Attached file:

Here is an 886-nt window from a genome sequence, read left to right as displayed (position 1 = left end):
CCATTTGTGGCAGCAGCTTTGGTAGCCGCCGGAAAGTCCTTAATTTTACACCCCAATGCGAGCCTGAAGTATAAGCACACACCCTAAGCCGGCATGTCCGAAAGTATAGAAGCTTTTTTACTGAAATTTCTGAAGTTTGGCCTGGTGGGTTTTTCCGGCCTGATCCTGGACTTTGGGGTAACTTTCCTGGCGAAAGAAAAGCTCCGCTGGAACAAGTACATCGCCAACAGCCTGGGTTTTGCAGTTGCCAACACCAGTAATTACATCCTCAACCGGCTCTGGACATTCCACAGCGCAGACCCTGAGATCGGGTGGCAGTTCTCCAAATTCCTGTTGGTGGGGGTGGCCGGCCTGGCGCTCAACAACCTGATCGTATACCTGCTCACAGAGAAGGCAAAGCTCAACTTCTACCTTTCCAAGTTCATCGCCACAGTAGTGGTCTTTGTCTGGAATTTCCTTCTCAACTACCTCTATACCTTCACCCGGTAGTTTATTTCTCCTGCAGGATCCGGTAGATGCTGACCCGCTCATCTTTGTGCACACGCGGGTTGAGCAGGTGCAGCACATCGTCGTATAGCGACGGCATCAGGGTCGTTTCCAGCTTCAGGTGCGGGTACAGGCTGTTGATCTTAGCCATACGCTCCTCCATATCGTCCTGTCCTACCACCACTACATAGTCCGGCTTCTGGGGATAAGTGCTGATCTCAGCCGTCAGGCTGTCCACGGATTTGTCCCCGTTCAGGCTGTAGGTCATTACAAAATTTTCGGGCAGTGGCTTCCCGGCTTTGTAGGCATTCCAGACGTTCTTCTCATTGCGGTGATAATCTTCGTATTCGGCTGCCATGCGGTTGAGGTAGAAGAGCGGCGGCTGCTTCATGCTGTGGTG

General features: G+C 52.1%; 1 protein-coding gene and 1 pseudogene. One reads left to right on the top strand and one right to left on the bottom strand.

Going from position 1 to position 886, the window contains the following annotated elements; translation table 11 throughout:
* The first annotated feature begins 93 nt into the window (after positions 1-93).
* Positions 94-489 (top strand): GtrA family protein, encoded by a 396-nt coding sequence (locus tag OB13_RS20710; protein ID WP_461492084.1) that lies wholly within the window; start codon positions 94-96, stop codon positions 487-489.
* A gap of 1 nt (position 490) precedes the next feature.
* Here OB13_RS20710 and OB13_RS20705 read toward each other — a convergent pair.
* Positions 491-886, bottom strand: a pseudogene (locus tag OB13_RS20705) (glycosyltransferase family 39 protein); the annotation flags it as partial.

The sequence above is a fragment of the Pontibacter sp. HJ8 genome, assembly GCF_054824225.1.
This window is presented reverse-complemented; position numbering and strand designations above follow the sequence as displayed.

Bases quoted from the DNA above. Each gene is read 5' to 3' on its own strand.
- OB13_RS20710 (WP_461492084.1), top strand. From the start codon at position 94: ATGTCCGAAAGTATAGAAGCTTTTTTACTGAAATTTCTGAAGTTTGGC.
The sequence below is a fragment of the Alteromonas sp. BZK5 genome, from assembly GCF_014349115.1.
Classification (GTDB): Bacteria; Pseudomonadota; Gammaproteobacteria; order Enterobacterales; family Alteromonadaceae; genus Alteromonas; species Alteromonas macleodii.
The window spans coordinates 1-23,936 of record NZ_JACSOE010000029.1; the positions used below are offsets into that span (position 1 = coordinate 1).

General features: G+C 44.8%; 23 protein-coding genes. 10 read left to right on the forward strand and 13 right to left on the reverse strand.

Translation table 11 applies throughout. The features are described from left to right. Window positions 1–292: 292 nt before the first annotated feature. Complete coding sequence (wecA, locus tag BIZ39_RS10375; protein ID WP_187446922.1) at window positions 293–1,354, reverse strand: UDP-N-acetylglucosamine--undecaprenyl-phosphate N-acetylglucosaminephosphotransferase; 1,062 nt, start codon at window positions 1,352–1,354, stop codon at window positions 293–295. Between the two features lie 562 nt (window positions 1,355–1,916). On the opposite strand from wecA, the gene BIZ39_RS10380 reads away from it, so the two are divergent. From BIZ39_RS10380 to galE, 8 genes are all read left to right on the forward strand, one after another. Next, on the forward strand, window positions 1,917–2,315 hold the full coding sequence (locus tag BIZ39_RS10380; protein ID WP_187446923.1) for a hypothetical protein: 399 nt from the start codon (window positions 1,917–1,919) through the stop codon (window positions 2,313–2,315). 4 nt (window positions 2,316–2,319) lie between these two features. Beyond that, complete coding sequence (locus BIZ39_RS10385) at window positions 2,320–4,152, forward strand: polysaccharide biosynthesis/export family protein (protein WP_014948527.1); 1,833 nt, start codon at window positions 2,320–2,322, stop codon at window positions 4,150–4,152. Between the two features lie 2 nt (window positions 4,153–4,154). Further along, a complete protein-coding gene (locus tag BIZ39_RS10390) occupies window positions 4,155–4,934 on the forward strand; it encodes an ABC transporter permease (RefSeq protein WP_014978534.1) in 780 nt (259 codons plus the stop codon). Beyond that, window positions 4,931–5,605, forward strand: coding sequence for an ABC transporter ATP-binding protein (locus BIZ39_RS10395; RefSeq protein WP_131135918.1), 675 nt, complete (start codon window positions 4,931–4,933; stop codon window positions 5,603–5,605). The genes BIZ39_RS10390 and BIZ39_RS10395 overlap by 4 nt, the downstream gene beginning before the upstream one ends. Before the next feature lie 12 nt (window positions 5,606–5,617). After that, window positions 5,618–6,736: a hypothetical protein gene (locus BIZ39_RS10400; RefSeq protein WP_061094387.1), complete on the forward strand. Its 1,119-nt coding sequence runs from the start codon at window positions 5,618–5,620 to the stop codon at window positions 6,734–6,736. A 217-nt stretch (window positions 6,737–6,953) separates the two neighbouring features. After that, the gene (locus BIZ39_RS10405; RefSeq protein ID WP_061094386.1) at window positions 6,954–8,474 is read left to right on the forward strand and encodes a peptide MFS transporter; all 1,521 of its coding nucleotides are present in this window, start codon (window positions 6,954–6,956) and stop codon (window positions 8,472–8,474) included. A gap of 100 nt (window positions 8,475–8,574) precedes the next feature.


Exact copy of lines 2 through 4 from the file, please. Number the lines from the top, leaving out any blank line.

CCATTTGTGGCAGCAGCTTTGGTAGCCGCCGGAAAGTCCTTAATTTTACACCCCAATGCGAGCCTGAAGTATAAGCACACACCCTAAGCCGGCATGTCCGAAAGTATAGAAGCTTTTTTACTGAAATTTCTGAAGTTTGGCCTGGTGGGTTTTTCCGGCCTGATCCTGGACTTTGGGGTAACTTTCCTGGCGAAAGAAAAGCTCCGCTGGAACAAGTACATCGCCAACAGCCTGGGTTTTGCAGTTGCCAACACCAGTAATTACATCCTCAACCGGCTCTGGACATTCCACAGCGCAGACCCTGAGATCGGGTGGCAGTTCTCCAAATTCCTGTTGGTGGGGGTGGCCGGCCTGGCGCTCAACAACCTGATCGTATACCTGCTCACAGAGAAGGCAAAGCTCAACTTCTACCTTTCCAAGTTCATCGCCACAGTAGTGGTCTTTGTCTGGAATTTCCTTCTCAACTACCTCTATACCTTCACCCGGTAGTTTATTTCTCCTGCAGGATCCGGTAGATGCTGACCCGCTCATCTTTGTGCACACGCGGGTTGAGCAGGTGCAGCACATCGTCGTATAGCGACGGCATCAGGGTCGTTTCCAGCTTCAGGTGCGGGTACAGGCTGTTGATCTTAGCCATACGCTCCTCCATATCGTCCTGTCCTACCACCACTACATAGTCCGGCTTCTGGGGATAAGTGCTGATCTCAGCCGTCAGGCTGTCCACGGATTTGTCCCCGTTCAGGCTGTAGGTCATTACAAAATTTTCGGGCAGTGGCTTCCCGGCTTTGTAGGCATTCCAGACGTTCTTCTCATTGCGGTGATAATCTTCGTATTCGGCTGCCATGCGGTTGAGGTAGAAGAGCGGCGGCTGCTTCATGCTGTGGTG

General features: G+C 52.1%; 1 protein-coding gene and 1 pseudogene. One reads left to right on the top strand and one right to left on the bottom strand.

Going from position 1 to position 886, the window contains the following annotated elements; translation table 11 throughout: